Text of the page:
It is commonly understood that by saying Tiruchitambalam your are able to concentrate on the Tevaram, its meaning and effect. At the same time you are also able to focus your mind towards the centre of worship of Siva at Tillai, commonly known as Chidambaram, in Tamil Nadu, India. Chidambaram is also known as Tillai Ambalam (the temple amidst tillai trees) because, in earlier days, the temple was surrounded by tillai (Excoecaria agallocha Linn) trees. Siva, it is well known, is seen as the cosmic dancer, Nadaraja, in Tillai and is fondly known as Tillai Koottan.

Though the word ganga means river, when mentioned unqualified, would refer to the river of rivers, the sacred Ganga, flowing from the holy Himalayas. Likewise, when it is unqualified, the word koyil, which means temple, denotes Tillai Ambalam.

In the minds of every Saiva is an urge to visit Chidambaram at least once in his lifetime. Many devotees would undertake a pilgrimage to Chidambaram, to see Sivaperuman as Nadaraja along with his consort Sivakama Sundari. You enter the koyil of the cosmic dancer Tillai Koottan. To his right is the area of Chitampara Rahasyam. The priest would invite you to glimpse the rahasyam.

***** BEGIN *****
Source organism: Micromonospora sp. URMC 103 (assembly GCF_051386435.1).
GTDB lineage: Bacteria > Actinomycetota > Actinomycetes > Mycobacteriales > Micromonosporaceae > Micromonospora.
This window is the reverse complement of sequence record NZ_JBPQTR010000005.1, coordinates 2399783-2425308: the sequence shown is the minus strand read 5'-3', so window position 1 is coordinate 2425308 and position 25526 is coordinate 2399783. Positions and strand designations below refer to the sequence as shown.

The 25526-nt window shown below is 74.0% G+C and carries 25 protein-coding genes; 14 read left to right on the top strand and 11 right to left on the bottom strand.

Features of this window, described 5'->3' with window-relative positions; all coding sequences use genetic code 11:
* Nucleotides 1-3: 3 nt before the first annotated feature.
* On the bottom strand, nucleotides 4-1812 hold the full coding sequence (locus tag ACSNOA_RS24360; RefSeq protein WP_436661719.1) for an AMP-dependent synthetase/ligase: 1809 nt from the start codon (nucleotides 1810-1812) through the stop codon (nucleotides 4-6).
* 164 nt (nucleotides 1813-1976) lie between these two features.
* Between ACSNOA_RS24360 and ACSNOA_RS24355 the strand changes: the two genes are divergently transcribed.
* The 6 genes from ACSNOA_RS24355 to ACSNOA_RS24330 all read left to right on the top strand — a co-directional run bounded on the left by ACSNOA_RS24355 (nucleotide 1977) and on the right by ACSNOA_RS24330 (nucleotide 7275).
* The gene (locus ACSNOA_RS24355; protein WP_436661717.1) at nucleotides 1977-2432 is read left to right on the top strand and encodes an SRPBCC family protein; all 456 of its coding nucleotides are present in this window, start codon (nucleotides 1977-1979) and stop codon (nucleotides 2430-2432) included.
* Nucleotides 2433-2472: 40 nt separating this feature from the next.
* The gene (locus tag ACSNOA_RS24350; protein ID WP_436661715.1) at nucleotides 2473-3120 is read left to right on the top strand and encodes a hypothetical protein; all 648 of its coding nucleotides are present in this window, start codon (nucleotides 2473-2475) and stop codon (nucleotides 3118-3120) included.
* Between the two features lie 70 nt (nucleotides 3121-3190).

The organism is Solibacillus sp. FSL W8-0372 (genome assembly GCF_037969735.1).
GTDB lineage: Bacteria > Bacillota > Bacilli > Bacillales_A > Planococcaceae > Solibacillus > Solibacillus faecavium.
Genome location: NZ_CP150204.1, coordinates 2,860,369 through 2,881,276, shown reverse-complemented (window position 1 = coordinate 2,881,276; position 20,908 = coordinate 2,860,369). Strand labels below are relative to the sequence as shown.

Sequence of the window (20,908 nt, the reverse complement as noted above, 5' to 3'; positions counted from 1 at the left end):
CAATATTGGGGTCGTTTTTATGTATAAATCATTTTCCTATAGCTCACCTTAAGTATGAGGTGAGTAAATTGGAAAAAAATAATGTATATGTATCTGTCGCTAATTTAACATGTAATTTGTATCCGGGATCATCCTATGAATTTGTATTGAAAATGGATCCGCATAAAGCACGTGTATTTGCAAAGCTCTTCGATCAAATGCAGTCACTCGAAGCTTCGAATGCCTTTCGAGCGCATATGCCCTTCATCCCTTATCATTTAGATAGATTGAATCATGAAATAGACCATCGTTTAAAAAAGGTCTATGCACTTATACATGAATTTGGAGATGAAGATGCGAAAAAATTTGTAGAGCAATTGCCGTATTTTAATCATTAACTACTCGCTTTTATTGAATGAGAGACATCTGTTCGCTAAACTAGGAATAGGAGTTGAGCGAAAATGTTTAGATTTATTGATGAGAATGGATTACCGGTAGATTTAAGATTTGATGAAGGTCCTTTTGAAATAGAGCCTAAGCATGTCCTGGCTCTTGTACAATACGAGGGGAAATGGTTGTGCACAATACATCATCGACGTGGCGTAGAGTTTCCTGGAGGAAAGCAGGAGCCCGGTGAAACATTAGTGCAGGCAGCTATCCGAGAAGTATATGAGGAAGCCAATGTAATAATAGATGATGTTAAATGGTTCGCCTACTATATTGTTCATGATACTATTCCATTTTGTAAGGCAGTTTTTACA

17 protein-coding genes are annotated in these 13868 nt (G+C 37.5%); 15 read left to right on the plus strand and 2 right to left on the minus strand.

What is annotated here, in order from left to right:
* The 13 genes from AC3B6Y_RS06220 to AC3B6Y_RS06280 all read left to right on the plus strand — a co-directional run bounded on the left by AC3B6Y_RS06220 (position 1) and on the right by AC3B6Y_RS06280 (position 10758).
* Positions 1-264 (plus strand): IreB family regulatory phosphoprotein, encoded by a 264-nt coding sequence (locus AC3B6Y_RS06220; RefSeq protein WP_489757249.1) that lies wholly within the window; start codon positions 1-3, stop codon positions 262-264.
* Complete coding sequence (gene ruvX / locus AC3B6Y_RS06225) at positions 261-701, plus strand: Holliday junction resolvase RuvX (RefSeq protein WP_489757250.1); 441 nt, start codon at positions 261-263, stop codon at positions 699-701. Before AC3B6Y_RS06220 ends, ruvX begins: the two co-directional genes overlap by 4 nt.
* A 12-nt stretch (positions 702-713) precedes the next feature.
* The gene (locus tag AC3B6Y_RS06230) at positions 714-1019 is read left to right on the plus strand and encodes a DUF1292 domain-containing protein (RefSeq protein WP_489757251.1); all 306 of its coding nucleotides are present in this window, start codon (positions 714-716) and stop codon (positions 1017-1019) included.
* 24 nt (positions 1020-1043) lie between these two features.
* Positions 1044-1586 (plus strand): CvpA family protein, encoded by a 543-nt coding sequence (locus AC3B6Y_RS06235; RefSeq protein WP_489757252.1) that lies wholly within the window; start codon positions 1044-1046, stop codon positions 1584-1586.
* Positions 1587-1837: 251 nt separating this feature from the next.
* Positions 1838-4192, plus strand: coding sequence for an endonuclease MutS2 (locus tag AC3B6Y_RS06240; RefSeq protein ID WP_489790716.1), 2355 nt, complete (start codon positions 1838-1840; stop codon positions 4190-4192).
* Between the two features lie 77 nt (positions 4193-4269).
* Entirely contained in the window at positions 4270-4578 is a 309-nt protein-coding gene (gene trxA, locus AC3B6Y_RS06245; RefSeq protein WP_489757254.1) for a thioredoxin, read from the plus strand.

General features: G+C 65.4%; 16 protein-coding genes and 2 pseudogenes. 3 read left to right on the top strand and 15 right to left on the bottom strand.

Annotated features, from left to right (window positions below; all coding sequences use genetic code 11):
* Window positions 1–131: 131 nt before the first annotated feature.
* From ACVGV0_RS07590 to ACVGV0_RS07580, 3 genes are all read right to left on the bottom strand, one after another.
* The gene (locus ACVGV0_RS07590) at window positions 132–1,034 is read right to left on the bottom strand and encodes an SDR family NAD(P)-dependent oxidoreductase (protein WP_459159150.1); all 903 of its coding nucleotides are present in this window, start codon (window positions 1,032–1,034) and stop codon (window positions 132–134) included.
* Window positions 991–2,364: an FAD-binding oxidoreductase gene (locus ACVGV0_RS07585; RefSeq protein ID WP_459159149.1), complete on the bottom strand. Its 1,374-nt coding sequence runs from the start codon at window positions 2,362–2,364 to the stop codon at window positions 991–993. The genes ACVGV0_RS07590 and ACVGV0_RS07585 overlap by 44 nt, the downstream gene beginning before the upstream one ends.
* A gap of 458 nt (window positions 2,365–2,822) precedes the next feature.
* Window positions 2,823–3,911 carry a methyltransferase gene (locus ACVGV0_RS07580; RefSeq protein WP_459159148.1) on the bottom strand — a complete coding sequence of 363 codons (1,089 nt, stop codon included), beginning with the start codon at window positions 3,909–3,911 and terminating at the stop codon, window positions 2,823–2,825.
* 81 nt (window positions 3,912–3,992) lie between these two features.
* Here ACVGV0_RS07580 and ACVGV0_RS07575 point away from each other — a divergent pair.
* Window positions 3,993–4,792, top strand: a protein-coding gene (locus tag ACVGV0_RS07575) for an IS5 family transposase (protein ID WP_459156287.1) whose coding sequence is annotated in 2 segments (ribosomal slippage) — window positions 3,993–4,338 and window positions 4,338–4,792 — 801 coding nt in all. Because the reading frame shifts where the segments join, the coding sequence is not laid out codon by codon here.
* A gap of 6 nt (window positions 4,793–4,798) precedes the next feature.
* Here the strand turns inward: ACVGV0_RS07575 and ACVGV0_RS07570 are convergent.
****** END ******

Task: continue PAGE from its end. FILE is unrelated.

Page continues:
All you can see is a garland of a vilva (Aegle marmelos (L.) Corr.) leaves made of beaten gold. You are bound to appear puzzled or disappointed because you had hoped to see something marvelous and awesome. Where upon the priest will tell you firmly that that is the Chidamdara rahasyam. You will have to move away in order to make room for other eager devotees who have paid a fee to see nothing but nothing.

In Chidambaram when you see Sivakama Sundari Samedha Nadaraja (Nadaraja with Sivakama Sundari) in the perambalam (big temple), you see him externally. Looking on at the space allotted as the Chidambara rahasyam you become alive to the fact that he is performing his cosmic dance of creation in the chit (small) ambalam (temple) of your chittam (mind). You see him internally. This is a reward and benefit of the pilgrimage. One can gain the same result, that is see Him internally, by intoning “Tiru chit ambalam”(the small temple) or Tiru chit ambalam (temple in your mind).

The siddhars (great seers) achieved siddhi (success) by seeing in the chittam the Param. To see in the chittam (mind), Him, the Param in the luminous amparam (expanse) within one’s self is the Chidambara rahasyam, the secret of secrets.

It is worth emphasizing that the pilgrimage to the temple brings the same success to us. Uttering “Tiruchitambalam” also brings the same success to us. The supreme Siddhar dwells in our mind. Not only that, everything in the universe is within us. We realize that, indeed andattil ullatu pindhattil unddu.

When we sing Tevaram with open eyes God cannot but appear before us. When we sing Tevaram with eyes closed we see Him Who dwells in our mind, in all His glory, internally.

Article Source: http://www.indiadivine.org/articles/420/1/Kanda-Shasti-Vratam/Page1.html